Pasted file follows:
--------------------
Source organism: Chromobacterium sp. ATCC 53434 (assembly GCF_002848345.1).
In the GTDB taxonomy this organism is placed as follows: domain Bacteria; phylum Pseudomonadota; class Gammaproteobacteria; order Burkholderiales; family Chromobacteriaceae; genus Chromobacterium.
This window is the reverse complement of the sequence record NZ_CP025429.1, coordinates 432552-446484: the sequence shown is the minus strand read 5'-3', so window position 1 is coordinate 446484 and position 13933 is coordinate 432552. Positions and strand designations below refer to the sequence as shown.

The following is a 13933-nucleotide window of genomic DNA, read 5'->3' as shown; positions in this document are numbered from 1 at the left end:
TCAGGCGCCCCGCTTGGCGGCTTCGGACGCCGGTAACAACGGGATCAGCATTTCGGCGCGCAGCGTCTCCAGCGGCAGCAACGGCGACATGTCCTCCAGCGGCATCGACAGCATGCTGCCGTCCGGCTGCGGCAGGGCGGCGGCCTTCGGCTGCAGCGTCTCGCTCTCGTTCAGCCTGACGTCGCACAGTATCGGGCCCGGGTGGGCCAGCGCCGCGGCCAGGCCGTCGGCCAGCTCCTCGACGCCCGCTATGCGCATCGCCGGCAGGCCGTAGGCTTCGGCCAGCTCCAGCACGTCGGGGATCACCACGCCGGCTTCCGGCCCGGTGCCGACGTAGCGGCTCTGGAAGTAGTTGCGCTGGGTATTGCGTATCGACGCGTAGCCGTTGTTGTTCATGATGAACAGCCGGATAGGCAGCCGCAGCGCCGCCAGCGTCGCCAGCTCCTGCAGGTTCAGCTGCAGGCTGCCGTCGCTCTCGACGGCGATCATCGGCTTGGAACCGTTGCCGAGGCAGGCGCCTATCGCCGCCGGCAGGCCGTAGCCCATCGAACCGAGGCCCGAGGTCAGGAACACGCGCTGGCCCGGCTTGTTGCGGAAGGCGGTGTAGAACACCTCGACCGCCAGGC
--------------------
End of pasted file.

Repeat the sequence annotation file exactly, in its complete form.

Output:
Source organism: Chromobacterium sp. ATCC 53434 (assembly GCF_002848345.1).
In the GTDB taxonomy this organism is placed as follows: domain Bacteria; phylum Pseudomonadota; class Gammaproteobacteria; order Burkholderiales; family Chromobacteriaceae; genus Chromobacterium.
This window is the reverse complement of the sequence record NZ_CP025429.1, coordinates 432552-446484: the sequence shown is the minus strand read 5'-3', so window position 1 is coordinate 446484 and position 13933 is coordinate 432552. Positions and strand designations below refer to the sequence as shown.

The following is a 13933-nucleotide window of genomic DNA, read 5'->3' as shown; positions in this document are numbered from 1 at the left end:
TCAGGCGCCCCGCTTGGCGGCTTCGGACGCCGGTAACAACGGGATCAGCATTTCGGCGCGCAGCGTCTCCAGCGGCAGCAACGGCGACATGTCCTCCAGCGGCATCGACAGCATGCTGCCGTCCGGCTGCGGCAGGGCGGCGGCCTTCGGCTGCAGCGTCTCGCTCTCGTTCAGCCTGACGTCGCACAGTATCGGGCCCGGGTGGGCCAGCGCCGCGGCCAGGCCGTCGGCCAGCTCCTCGACGCCCGCTATGCGCATCGCCGGCAGGCCGTAGGCTTCGGCCAGCTCCAGCACGTCGGGGATCACCACGCCGGCTTCCGGCCCGGTGCCGACGTAGCGGCTCTGGAAGTAGTTGCGCTGGGTATTGCGTATCGACGCGTAGCCGTTGTTGTTCATGATGAACAGCCGGATAGGCAGCCGCAGCGCCGCCAGCGTCGCCAGCTCCTGCAGGTTCAGCTGCAGGCTGCCGTCGCTCTCGACGGCGATCATCGGCTTGGAACCGTTGCCGAGGCAGGCGCCTATCGCCGCCGGCAGGCCGTAGCCCATCGAACCGAGGCCCGAGGTCAGGAACACGCGCTGGCCCGGCTTGTTGCGGAAGGCGGTGTAGAACACCTCGACCGCCAGGC